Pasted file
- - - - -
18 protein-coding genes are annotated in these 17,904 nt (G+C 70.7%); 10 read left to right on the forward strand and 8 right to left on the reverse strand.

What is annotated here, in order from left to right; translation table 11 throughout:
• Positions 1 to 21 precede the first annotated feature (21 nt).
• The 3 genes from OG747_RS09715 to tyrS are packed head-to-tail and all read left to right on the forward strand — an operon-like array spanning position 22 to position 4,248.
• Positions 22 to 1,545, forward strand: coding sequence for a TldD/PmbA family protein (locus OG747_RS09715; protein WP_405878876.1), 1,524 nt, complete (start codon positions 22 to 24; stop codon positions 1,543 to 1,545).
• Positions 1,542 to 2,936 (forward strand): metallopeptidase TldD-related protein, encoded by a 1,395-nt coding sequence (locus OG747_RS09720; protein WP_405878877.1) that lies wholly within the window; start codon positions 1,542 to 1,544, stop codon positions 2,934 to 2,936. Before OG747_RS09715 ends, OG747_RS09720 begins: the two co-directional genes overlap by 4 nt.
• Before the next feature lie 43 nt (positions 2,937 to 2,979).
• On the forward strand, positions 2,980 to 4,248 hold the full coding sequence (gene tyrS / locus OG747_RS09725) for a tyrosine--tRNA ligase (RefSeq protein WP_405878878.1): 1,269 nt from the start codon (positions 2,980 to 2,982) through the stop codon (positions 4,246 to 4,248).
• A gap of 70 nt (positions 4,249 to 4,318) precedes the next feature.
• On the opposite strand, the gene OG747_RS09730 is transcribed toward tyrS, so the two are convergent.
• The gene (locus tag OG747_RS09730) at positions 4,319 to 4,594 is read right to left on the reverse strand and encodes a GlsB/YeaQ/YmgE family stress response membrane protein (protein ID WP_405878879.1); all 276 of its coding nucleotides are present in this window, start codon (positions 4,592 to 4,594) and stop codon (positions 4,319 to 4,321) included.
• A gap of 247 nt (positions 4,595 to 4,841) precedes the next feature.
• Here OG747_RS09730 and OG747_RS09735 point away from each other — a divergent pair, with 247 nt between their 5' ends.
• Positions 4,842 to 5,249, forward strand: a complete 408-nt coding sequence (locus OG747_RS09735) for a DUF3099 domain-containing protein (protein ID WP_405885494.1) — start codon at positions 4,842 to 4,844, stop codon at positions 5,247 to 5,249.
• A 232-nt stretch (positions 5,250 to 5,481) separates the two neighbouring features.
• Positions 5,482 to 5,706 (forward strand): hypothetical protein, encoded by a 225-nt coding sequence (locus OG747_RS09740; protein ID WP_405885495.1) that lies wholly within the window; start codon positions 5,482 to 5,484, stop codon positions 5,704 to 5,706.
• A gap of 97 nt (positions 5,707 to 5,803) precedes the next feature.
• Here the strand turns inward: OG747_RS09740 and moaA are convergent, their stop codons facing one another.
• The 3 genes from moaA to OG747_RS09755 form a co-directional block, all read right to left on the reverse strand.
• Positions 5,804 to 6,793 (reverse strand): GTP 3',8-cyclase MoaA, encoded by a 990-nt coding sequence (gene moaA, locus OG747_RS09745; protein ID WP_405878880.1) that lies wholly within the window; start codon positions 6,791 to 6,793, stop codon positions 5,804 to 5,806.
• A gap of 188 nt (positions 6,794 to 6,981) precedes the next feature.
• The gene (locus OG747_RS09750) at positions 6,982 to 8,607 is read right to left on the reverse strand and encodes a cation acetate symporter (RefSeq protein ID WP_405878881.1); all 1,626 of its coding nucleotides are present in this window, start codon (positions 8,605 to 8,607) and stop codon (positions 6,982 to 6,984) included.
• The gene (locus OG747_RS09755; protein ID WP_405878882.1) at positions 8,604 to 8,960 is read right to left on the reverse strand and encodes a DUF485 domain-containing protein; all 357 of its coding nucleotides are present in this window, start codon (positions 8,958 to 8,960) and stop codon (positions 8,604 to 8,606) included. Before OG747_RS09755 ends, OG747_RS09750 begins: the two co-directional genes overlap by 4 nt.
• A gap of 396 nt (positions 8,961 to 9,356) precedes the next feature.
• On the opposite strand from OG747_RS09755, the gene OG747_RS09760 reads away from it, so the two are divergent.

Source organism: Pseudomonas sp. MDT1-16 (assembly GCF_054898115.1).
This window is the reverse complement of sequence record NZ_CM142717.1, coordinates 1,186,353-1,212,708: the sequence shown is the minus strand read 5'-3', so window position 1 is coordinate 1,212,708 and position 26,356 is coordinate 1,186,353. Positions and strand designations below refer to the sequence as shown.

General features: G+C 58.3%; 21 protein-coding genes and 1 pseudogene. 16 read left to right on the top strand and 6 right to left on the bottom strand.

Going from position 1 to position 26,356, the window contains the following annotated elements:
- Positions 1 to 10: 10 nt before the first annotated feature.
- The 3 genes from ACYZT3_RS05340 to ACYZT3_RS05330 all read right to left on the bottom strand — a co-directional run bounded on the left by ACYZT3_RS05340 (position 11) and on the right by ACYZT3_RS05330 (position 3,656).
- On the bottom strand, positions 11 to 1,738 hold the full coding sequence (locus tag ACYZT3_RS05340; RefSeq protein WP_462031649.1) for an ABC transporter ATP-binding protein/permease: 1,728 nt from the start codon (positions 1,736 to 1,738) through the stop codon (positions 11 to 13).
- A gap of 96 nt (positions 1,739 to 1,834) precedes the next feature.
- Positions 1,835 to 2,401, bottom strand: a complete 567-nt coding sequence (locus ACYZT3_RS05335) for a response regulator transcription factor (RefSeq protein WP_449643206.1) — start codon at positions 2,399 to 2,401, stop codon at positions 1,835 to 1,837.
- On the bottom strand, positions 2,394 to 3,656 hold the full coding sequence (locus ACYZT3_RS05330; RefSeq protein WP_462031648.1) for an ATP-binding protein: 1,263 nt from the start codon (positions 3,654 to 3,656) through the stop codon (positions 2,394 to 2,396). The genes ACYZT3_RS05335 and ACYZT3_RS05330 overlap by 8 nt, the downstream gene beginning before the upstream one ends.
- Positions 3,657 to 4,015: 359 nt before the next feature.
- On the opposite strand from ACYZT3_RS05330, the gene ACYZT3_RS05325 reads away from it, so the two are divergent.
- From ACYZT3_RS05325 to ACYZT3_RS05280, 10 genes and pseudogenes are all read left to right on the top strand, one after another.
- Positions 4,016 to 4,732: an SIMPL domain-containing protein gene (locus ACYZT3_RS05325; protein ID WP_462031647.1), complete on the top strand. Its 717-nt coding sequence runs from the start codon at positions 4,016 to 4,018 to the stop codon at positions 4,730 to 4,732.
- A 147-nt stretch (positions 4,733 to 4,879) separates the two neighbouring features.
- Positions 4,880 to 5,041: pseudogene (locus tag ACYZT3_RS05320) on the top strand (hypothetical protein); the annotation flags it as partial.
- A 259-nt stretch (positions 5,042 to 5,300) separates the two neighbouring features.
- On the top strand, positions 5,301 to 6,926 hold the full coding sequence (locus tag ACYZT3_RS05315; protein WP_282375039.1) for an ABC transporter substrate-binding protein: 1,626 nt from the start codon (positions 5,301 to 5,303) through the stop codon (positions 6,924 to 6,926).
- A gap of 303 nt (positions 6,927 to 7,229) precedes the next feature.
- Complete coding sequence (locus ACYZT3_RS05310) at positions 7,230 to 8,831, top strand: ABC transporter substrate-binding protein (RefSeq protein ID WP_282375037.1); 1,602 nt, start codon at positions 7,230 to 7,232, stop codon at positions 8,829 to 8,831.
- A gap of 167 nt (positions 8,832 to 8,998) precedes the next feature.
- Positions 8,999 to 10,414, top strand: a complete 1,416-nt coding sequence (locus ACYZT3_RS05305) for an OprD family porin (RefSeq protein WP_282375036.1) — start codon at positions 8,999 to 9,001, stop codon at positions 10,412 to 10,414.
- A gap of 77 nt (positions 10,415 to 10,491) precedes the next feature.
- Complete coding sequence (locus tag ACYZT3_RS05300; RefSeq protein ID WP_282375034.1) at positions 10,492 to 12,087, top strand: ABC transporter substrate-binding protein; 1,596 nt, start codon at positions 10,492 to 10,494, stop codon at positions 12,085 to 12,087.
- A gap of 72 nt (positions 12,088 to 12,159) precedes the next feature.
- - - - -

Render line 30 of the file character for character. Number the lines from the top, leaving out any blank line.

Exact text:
- Positions 1 to 10: 10 nt before the first annotated feature.